EU US Privacy Shield

Under EU laws, personal data can only be transferred to a country outside the European Economic Area (EEA) if that country provides an adequate level of data protection. The EU-US Privacy Shield provides a framework which allows such transfers from the EEA to the US under specific circumstances.

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What is the EU-US Privacy Shield?

The EU-US Privacy Shield scheme became operational on 1 August 2016 after the European Commission issued its formal decision that the Privacy Shield provides adequate protection to allow personal data to be transferred to the United States.

The EU-US Privacy Shield imposes stronger obligations on US companies to protect Europeans’ personal data. The Privacy Shield requires the US to monitor and enforce more robustly, and cooperate more with European Data Protection Authorities. It includes written commitments and assurance regarding access to data by public authorities.

The Privacy Shield allows EU citizen's personal data to be transferred from the EU to a company in the United States, provided that the company there processes (eg uses, stores and further transfers) personal data according to a strong set of data protection rules and safeguards.

How does the EU-US Privacy Shield work?

Different tools, such as contractual clauses, binding corporate rules and the Privacy Shield, are available for companies wanting to transfer personal data from the EU to the US.

If the Privacy Shield is used, US companies must first sign up to this framework with the US Department of Commerce. The obligation applying to companies under the Privacy Shield are contained in the 'Privacy Principles'. The 'Privacy Principles' lay out a set of requirements governing participating organisations’ use and treatment of personal data received from the EU as well as the access and recourse mechanisms that participants must provide to individuals in the EU. The 'Privacy Principles' are:

  1. Notice
  2. Choice
  3. Accountability for onward transfer
  4. Security
  5. Data integrity and purpose limitation
  6. Access
  7. Recourse, enforcement and liability

The US Department of Commerce is responsible for managing and administering the Privacy Shield and ensuring that companies live up to their commitments. They ensure that companies' privacy policies are adequate, as well as removing any companies from the list which no longer meet the requirements.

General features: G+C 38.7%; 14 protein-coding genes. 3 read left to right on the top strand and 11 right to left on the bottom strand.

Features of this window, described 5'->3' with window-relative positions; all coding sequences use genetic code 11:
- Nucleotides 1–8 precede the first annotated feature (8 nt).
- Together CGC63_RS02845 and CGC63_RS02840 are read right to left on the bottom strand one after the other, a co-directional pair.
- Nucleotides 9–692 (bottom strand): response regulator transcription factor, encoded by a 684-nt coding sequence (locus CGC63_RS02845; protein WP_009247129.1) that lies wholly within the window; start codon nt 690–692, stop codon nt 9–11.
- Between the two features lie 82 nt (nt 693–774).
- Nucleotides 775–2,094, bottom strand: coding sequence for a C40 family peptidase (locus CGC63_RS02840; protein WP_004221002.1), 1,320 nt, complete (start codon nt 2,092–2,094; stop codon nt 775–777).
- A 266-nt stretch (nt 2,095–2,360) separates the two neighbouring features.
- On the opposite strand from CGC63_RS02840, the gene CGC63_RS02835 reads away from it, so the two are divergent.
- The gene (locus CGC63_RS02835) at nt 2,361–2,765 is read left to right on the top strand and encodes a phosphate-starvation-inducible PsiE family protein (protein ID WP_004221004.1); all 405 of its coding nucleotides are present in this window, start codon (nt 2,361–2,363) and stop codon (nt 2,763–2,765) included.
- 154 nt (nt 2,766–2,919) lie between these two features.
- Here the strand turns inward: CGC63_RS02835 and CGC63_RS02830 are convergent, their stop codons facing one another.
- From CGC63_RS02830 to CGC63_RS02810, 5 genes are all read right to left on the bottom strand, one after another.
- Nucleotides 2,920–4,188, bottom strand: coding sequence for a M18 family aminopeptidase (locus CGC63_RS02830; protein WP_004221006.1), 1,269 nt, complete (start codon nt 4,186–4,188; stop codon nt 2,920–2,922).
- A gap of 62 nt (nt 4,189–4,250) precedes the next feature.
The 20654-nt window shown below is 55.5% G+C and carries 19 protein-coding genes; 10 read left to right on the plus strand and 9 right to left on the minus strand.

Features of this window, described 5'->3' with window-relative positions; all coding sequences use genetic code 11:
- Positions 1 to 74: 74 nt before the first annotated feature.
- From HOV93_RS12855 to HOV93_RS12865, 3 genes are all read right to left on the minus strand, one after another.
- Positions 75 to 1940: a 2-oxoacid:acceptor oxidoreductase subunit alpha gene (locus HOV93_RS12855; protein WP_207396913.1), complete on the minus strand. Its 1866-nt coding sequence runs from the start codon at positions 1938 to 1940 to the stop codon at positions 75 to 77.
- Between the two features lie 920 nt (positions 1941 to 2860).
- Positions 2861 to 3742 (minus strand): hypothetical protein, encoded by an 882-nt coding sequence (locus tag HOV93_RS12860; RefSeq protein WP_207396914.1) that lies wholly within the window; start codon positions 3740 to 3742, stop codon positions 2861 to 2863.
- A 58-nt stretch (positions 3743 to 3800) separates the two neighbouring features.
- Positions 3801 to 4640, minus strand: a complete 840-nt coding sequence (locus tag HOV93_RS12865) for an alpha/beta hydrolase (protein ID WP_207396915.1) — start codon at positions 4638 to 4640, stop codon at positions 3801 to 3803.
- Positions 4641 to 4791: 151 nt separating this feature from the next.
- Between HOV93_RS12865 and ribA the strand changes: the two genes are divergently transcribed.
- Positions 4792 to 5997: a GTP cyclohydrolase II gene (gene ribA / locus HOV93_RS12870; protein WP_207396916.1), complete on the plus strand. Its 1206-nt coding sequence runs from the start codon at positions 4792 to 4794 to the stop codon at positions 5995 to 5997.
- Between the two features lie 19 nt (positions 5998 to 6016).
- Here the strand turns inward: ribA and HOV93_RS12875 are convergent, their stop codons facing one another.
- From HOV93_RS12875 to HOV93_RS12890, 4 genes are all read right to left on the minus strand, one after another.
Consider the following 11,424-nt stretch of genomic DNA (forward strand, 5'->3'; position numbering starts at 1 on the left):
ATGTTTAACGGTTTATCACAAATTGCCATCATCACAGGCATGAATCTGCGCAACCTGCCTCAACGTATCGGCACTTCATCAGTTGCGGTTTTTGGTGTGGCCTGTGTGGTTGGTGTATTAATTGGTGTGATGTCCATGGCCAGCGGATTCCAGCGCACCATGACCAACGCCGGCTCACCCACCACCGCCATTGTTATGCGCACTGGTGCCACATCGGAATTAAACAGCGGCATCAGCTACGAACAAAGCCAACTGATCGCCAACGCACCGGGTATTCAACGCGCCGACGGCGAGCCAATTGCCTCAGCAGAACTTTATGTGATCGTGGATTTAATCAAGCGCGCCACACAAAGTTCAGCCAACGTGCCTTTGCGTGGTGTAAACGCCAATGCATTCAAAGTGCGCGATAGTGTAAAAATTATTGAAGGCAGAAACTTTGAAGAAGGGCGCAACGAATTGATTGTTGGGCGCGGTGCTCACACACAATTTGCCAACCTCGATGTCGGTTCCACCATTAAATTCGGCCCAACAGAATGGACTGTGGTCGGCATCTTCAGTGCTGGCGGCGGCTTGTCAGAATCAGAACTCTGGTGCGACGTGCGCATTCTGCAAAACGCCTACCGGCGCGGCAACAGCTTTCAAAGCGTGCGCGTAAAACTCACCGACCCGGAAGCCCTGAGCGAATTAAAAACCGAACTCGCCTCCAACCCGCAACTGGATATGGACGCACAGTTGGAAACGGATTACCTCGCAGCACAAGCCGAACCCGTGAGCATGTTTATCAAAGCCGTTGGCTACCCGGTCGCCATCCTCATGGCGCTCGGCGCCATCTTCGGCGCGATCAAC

In order to be able to certify, companies must have a privacy policy in line with the 'Privacy Principles'. They must renew their 'membership' to the Privacy Shield on an annual basis. If they do not, they can no longer receive and use personal data from the EU under that framework.

The EU-US Privacy Shield provides for:

  • strong data protection obligations on companies receiving personal data from the EU
  • safeguards on US government access to data
  • effective protection and redress for individuals
  • an annual joint review by EU and US to monitor the correct application of the arrangement

American companies that want to handle the personal data of EU citizens must register on the Privacy Shield List and self-certify that they meet all the requirements including the minimum data protection standards. This must be repeated annually.

European citizens who believe their data has been misused by a US company can take the following steps:

  • Lodge a complaint with the company
  • Take the complaint to the relevant US authority (eg Department of Commerce or Federal Trade Commission)
  • Use Alternative Dispute Resolution (ADR) which should be provided free of charge by the company
  • Appeal to the Privacy Shield Panel

Can I transfer personal data to the US?

Businesses in the UK should not transfer any personal data to a US company unless that company is on the Privacy Shield List or another safeguard is in place; otherwise this could potentially be a breach of the General Data Protection Regulation (GDPR) and/or the Data Protection Act 2018.

Which types of businesses are affected by the EU-US Privacy Shield?

All American businesses which handle the personal data of EU citizens should be covered by the EU-US Privacy Shield or binding corporate rules. Furthermore, any UK businesses which use data processing facilities based in the US - including American hosting or cloud service providers - must ensure that such companies are registered on the Privacy Shield List.

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